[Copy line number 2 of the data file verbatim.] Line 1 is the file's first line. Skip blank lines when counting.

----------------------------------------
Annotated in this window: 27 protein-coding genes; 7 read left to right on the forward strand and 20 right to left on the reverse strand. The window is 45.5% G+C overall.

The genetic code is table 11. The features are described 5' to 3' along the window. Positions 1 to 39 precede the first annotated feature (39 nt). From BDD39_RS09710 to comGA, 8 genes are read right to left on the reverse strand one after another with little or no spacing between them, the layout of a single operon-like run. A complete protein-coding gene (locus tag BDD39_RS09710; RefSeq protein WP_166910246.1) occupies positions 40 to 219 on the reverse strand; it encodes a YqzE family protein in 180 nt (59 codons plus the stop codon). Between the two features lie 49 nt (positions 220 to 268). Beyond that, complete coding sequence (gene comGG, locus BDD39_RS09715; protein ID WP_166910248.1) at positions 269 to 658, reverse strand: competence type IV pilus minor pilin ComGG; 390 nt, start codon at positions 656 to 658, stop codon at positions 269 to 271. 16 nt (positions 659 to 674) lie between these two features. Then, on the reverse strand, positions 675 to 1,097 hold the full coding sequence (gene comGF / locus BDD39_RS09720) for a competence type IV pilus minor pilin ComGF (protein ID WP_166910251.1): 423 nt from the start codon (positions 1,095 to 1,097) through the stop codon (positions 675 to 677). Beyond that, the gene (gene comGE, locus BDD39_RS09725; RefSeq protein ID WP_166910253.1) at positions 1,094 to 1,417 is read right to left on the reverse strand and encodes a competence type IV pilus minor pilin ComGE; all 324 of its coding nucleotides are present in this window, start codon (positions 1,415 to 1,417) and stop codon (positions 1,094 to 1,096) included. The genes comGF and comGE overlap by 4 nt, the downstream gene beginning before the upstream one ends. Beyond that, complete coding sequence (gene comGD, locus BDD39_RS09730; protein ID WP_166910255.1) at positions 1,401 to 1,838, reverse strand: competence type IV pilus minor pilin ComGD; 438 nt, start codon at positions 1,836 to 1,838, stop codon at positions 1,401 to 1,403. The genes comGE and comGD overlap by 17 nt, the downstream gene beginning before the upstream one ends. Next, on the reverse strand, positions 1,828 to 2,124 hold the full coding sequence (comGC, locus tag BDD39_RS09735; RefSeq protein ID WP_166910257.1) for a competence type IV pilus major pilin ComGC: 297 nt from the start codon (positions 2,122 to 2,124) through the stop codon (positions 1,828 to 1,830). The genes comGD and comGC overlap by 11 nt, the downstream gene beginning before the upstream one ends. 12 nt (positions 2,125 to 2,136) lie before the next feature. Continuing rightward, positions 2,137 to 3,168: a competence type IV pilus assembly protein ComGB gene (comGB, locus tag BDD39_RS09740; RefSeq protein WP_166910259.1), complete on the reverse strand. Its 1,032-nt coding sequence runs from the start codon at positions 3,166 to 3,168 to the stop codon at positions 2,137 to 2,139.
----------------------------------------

The genetic code is table 11. The features are described 5' to 3' along the window. Positions 1 to 39 precede the first annotated feature (39 nt). From BDD39_RS09710 to comGA, 8 genes are read right to left on the reverse strand one after another with little or no spacing between them, the layout of a single operon-like run. A complete protein-coding gene (locus tag BDD39_RS09710; RefSeq protein WP_166910246.1) occupies positions 40 to 219 on the reverse strand; it encodes a YqzE family protein in 180 nt (59 codons plus the stop codon). Between the two features lie 49 nt (positions 220 to 268). Beyond that, complete coding sequence (gene comGG, locus BDD39_RS09715; protein ID WP_166910248.1) at positions 269 to 658, reverse strand: competence type IV pilus minor pilin ComGG; 390 nt, start codon at positions 656 to 658, stop codon at positions 269 to 271. 16 nt (positions 659 to 674) lie between these two features. Then, on the reverse strand, positions 675 to 1,097 hold the full coding sequence (gene comGF / locus BDD39_RS09720) for a competence type IV pilus minor pilin ComGF (protein ID WP_166910251.1): 423 nt from the start codon (positions 1,095 to 1,097) through the stop codon (positions 675 to 677). Beyond that, the gene (gene comGE, locus BDD39_RS09725; RefSeq protein ID WP_166910253.1) at positions 1,094 to 1,417 is read right to left on the reverse strand and encodes a competence type IV pilus minor pilin ComGE; all 324 of its coding nucleotides are present in this window, start codon (positions 1,415 to 1,417) and stop codon (positions 1,094 to 1,096) included. The genes comGF and comGE overlap by 4 nt, the downstream gene beginning before the upstream one ends. Beyond that, complete coding sequence (gene comGD, locus BDD39_RS09730; protein ID WP_166910255.1) at positions 1,401 to 1,838, reverse strand: competence type IV pilus minor pilin ComGD; 438 nt, start codon at positions 1,836 to 1,838, stop codon at positions 1,401 to 1,403. The genes comGE and comGD overlap by 17 nt, the downstream gene beginning before the upstream one ends. Next, on the reverse strand, positions 1,828 to 2,124 hold the full coding sequence (comGC, locus tag BDD39_RS09735; RefSeq protein ID WP_166910257.1) for a competence type IV pilus major pilin ComGC: 297 nt from the start codon (positions 2,122 to 2,124) through the stop codon (positions 1,828 to 1,830). The genes comGD and comGC overlap by 11 nt, the downstream gene beginning before the upstream one ends. 12 nt (positions 2,125 to 2,136) lie before the next feature. Continuing rightward, positions 2,137 to 3,168: a competence type IV pilus assembly protein ComGB gene (comGB, locus tag BDD39_RS09740; RefSeq protein WP_166910259.1), complete on the reverse strand. Its 1,032-nt coding sequence runs from the start codon at positions 3,166 to 3,168 to the stop codon at positions 2,137 to 2,139.